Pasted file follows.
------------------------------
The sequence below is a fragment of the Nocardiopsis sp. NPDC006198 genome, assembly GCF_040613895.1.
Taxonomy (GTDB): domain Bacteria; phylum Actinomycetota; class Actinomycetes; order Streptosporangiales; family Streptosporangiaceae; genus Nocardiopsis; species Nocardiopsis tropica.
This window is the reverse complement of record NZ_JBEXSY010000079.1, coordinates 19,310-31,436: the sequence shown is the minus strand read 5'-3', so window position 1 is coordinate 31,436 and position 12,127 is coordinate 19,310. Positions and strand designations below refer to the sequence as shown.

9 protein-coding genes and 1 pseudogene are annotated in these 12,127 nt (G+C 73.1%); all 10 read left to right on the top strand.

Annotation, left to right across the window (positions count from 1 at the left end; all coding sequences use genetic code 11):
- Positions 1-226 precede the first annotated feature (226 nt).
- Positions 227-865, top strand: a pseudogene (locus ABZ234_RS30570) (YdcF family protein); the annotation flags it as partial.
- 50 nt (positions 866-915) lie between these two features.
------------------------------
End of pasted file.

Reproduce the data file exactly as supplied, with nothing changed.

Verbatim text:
The sequence below is a fragment of the Nocardiopsis sp. NPDC006198 genome, assembly GCF_040613895.1.
Taxonomy (GTDB): domain Bacteria; phylum Actinomycetota; class Actinomycetes; order Streptosporangiales; family Streptosporangiaceae; genus Nocardiopsis; species Nocardiopsis tropica.
This window is the reverse complement of record NZ_JBEXSY010000079.1, coordinates 19,310-31,436: the sequence shown is the minus strand read 5'-3', so window position 1 is coordinate 31,436 and position 12,127 is coordinate 19,310. Positions and strand designations below refer to the sequence as shown.

9 protein-coding genes and 1 pseudogene are annotated in these 12,127 nt (G+C 73.1%); all 10 read left to right on the top strand.

Annotation, left to right across the window (positions count from 1 at the left end; all coding sequences use genetic code 11):
- Positions 1-226 precede the first annotated feature (226 nt).
- Positions 227-865, top strand: a pseudogene (locus ABZ234_RS30570) (YdcF family protein); the annotation flags it as partial.
- 50 nt (positions 866-915) lie between these two features.